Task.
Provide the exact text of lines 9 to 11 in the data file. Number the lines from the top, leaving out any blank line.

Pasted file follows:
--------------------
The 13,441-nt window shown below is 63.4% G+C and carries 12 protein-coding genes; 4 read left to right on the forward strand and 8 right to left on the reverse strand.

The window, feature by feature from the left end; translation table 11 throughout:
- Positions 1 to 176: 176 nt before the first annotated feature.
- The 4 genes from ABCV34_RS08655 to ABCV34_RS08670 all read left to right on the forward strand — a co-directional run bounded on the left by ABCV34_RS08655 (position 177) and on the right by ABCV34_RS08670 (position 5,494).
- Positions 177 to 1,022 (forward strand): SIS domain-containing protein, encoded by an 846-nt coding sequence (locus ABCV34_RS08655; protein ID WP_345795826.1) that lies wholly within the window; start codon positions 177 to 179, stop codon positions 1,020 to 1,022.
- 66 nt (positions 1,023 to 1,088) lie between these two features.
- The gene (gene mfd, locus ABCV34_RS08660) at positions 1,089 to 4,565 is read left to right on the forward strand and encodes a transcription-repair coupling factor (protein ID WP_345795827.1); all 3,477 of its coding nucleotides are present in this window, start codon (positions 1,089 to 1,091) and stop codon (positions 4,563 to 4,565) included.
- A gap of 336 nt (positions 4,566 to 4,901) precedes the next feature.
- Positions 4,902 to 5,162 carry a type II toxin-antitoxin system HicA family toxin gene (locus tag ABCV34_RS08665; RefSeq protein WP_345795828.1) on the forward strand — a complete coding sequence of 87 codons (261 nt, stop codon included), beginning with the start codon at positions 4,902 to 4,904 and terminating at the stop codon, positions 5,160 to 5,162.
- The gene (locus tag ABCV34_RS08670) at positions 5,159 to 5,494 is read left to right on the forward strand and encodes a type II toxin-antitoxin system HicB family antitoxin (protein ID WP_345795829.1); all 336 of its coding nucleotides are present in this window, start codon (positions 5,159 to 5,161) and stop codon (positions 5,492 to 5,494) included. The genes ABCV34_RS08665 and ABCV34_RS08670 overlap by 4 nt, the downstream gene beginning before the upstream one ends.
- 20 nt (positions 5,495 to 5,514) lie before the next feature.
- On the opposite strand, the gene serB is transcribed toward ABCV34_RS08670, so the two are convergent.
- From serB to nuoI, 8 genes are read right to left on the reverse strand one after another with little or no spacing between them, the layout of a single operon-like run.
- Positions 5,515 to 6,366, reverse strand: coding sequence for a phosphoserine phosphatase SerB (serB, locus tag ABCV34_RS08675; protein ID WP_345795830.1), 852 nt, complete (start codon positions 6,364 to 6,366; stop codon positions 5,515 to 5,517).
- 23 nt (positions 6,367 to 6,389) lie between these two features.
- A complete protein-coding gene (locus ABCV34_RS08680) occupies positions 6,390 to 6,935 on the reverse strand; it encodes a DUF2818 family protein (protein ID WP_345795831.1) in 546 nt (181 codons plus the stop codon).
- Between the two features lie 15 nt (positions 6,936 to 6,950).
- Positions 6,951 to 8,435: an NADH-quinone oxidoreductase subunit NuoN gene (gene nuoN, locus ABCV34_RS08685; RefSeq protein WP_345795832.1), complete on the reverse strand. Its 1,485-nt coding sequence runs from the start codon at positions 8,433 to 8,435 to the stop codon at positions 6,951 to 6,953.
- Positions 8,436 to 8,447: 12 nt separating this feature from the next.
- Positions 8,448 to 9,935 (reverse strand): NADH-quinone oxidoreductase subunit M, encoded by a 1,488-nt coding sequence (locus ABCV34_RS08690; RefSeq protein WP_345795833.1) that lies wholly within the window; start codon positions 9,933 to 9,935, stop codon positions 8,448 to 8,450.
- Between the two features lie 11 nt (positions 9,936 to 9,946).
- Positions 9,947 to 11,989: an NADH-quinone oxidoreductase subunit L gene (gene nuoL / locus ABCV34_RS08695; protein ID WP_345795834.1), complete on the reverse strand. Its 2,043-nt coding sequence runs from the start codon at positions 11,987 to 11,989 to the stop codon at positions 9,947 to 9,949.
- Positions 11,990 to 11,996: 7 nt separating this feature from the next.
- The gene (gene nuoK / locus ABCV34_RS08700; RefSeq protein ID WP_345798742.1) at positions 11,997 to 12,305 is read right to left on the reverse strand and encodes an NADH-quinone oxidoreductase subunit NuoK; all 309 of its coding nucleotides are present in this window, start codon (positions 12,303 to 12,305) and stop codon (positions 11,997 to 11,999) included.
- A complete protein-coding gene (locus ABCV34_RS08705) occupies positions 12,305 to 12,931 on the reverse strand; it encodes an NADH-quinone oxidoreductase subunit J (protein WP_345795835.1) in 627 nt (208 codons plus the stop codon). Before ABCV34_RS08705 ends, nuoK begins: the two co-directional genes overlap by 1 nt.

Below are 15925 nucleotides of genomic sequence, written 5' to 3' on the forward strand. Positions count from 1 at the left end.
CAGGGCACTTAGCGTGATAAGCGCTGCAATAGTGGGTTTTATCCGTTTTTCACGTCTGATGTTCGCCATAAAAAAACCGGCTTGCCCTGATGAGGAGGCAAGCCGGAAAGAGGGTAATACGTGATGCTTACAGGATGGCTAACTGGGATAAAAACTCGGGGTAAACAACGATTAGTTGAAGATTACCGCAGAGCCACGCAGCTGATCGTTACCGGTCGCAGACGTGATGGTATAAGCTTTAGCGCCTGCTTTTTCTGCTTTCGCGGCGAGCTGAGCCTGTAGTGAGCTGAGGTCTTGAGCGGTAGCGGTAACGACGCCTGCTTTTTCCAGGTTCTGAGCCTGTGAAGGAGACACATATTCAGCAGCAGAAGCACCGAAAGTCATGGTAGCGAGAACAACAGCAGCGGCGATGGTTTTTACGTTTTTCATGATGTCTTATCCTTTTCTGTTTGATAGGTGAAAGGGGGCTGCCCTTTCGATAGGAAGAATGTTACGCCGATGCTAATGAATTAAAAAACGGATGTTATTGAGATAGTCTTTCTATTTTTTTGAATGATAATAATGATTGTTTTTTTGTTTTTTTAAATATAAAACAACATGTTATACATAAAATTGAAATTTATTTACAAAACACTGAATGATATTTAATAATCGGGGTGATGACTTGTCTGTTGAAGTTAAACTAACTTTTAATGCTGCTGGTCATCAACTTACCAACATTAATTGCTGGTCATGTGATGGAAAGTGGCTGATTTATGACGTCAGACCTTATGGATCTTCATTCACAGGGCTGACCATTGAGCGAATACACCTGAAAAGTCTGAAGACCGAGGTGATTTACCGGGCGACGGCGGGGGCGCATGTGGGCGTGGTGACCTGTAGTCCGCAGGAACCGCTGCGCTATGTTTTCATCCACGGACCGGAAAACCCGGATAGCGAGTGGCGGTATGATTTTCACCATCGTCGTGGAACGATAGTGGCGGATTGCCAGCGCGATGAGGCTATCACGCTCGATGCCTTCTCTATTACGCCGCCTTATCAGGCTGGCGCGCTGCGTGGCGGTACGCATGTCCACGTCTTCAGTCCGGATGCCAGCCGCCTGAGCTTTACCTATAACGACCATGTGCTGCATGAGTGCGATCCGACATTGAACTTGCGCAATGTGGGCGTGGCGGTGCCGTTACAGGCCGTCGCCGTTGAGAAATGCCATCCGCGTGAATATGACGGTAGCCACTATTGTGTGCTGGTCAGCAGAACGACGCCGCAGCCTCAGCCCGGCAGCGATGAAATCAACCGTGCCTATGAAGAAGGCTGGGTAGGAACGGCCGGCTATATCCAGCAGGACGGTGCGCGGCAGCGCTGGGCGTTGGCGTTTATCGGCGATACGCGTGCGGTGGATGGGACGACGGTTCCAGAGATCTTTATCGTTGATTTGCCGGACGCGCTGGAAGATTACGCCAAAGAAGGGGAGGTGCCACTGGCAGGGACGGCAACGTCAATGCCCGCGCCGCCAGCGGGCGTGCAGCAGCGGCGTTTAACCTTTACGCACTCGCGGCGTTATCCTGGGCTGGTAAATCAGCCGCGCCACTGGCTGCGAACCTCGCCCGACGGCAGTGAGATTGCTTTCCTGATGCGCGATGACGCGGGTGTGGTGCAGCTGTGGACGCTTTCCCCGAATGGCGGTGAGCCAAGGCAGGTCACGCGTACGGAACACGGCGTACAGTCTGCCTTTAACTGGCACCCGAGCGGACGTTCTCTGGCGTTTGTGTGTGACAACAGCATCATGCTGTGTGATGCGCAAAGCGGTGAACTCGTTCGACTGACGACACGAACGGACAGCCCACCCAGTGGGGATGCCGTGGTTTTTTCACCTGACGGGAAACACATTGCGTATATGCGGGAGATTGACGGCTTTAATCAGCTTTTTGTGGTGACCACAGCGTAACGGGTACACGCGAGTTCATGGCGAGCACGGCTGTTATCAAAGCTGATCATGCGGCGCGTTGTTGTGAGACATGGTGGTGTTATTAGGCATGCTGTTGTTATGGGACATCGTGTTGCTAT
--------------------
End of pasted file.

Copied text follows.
- Positions 4,902 to 5,162 carry a type II toxin-antitoxin system HicA family toxin gene (locus tag ABCV34_RS08665; RefSeq protein WP_345795828.1) on the forward strand — a complete coding sequence of 87 codons (261 nt, stop codon included), beginning with the start codon at positions 4,902 to 4,904 and terminating at the stop codon, positions 5,160 to 5,162.
- The gene (locus tag ABCV34_RS08670) at positions 5,159 to 5,494 is read left to right on the forward strand and encodes a type II toxin-antitoxin system HicB family antitoxin (protein ID WP_345795829.1); all 336 of its coding nucleotides are present in this window, start codon (positions 5,159 to 5,161) and stop codon (positions 5,492 to 5,494) included. The genes ABCV34_RS08665 and ABCV34_RS08670 overlap by 4 nt, the downstream gene beginning before the upstream one ends.
- 20 nt (positions 5,495 to 5,514) lie before the next feature.